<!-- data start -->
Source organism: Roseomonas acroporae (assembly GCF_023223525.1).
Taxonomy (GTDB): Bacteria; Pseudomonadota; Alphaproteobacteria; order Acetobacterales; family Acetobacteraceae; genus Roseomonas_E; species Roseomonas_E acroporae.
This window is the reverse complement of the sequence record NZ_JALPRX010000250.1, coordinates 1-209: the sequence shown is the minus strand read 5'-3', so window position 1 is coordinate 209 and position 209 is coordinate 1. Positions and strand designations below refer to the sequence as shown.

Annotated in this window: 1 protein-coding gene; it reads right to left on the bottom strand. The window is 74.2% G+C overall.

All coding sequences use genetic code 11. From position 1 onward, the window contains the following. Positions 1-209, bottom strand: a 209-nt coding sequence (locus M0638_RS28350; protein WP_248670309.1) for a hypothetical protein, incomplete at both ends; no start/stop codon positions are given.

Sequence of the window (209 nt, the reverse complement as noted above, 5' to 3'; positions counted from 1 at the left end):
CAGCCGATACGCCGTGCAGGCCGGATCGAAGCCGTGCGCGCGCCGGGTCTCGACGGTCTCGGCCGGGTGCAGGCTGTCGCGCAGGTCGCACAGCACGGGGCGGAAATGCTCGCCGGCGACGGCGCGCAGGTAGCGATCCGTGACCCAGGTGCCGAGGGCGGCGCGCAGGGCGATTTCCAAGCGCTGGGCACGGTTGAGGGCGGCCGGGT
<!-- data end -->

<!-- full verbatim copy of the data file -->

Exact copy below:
Source organism: Roseomonas acroporae (assembly GCF_023223525.1).
Taxonomy (GTDB): Bacteria; Pseudomonadota; Alphaproteobacteria; order Acetobacterales; family Acetobacteraceae; genus Roseomonas_E; species Roseomonas_E acroporae.
This window is the reverse complement of the sequence record NZ_JALPRX010000250.1, coordinates 1-209: the sequence shown is the minus strand read 5'-3', so window position 1 is coordinate 209 and position 209 is coordinate 1. Positions and strand designations below refer to the sequence as shown.

Annotated in this window: 1 protein-coding gene; it reads right to left on the bottom strand. The window is 74.2% G+C overall.

All coding sequences use genetic code 11. From position 1 onward, the window contains the following. Positions 1-209, bottom strand: a 209-nt coding sequence (locus M0638_RS28350; protein WP_248670309.1) for a hypothetical protein, incomplete at both ends; no start/stop codon positions are given.

Sequence of the window (209 nt, the reverse complement as noted above, 5' to 3'; positions counted from 1 at the left end):
CAGCCGATACGCCGTGCAGGCCGGATCGAAGCCGTGCGCGCGCCGGGTCTCGACGGTCTCGGCCGGGTGCAGGCTGTCGCGCAGGTCGCACAGCACGGGGCGGAAATGCTCGCCGGCGACGGCGCGCAGGTAGCGATCCGTGACCCAGGTGCCGAGGGCGGCGCGCAGGGCGATTTCCAAGCGCTGGGCACGGTTGAGGGCGGCCGGGT